• Vaccination

Vaccination (Photo : Reuters)

Stimulating the human immune system with a vaccine could help in flushing out the HIV hiding in the white blood cells (WBC), said the researchers from the University College London (UCL), the University of Oxford and the University of North Carolina.

According to the researchers, the vaccine would stimulate a chemical kick out of the dormant HIV hiding in the WBC thereby enabling the boosted immune system to identify and kill the viruses.

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The researchers proposed the "kick and kill" strategy based on a single patient study, according to Daily Mail. A 59-year-old patient in London with both myeloma and HIV was considered for the study by the investigators. It was observed that the patient's immune system was severely impaired during the bone marrow transplantation.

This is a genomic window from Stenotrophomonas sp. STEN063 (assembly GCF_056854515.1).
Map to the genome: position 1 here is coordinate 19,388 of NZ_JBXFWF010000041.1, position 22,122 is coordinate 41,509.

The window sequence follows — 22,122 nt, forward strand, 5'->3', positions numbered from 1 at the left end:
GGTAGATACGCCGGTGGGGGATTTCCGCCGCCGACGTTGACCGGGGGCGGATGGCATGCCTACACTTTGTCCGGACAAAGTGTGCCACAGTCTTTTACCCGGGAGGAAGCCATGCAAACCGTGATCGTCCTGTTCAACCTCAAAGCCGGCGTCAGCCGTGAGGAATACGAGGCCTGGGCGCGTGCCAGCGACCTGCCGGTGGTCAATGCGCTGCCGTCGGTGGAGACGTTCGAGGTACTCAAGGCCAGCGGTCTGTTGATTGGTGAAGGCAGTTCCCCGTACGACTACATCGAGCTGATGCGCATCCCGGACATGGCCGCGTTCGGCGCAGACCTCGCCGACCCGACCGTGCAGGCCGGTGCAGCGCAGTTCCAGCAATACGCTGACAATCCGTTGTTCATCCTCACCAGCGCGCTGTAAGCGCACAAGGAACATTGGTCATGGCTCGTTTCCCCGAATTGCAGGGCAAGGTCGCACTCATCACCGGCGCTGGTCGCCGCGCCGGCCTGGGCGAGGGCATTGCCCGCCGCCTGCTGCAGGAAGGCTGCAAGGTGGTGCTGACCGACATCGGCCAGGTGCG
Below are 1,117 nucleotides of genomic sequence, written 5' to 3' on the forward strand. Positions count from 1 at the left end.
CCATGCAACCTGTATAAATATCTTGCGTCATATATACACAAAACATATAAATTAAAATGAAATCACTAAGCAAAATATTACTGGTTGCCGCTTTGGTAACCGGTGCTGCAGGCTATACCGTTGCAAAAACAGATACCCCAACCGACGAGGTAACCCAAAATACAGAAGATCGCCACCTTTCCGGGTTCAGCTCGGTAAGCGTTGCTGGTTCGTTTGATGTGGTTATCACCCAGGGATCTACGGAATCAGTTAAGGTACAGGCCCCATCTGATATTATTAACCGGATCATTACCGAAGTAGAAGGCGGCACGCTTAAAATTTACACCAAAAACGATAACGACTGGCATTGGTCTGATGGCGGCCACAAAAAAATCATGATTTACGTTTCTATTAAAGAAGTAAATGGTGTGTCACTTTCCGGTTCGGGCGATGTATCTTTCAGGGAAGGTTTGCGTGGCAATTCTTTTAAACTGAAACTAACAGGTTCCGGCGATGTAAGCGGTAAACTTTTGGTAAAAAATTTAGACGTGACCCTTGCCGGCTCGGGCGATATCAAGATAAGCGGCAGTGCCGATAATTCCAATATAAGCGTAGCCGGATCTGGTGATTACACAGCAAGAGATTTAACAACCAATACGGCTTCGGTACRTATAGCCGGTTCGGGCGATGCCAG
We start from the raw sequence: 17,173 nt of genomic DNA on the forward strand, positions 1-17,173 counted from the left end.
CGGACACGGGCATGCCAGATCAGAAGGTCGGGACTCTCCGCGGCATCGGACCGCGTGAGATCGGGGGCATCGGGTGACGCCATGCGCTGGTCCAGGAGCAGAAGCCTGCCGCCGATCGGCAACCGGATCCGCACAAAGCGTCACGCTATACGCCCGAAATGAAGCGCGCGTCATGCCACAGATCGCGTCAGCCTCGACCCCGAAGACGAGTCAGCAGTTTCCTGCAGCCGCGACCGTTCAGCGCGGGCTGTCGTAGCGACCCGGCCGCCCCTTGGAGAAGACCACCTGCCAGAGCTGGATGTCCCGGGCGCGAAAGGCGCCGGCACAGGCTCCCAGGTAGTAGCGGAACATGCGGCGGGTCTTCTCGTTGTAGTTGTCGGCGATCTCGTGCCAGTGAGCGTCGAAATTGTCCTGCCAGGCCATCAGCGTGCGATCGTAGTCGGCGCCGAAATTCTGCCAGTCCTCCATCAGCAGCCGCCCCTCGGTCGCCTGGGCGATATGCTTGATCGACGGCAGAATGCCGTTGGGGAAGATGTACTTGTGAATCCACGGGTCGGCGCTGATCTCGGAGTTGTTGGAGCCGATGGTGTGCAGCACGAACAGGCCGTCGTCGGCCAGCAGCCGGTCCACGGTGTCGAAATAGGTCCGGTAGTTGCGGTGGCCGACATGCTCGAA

After a two-week transplantation, the immune system fought back again reducing the count of viruses from 28,000 copies per ml to 50 copies per ml in six weeks. The researchers found out that the immune system functioned efficiently than most potential treatments available for HIV.

Based on the results, "the immune system can be as powerful as the most potent combination drug cocktails," said the co-author of the study Dr. Ravi Gupta.

Moreover, Gupta noted that providing potential cure for HIV is miles away since an effective vaccine needs to be developed and tested. However, the study provides an insight on the type of immune response that could be induced by an efficient vaccine.

Deenan Pillay of UCL said that "by measuring the strength of the immune system required to keep this virus under control in this rare individual, we have a better idea of the requirements for successful future treatment."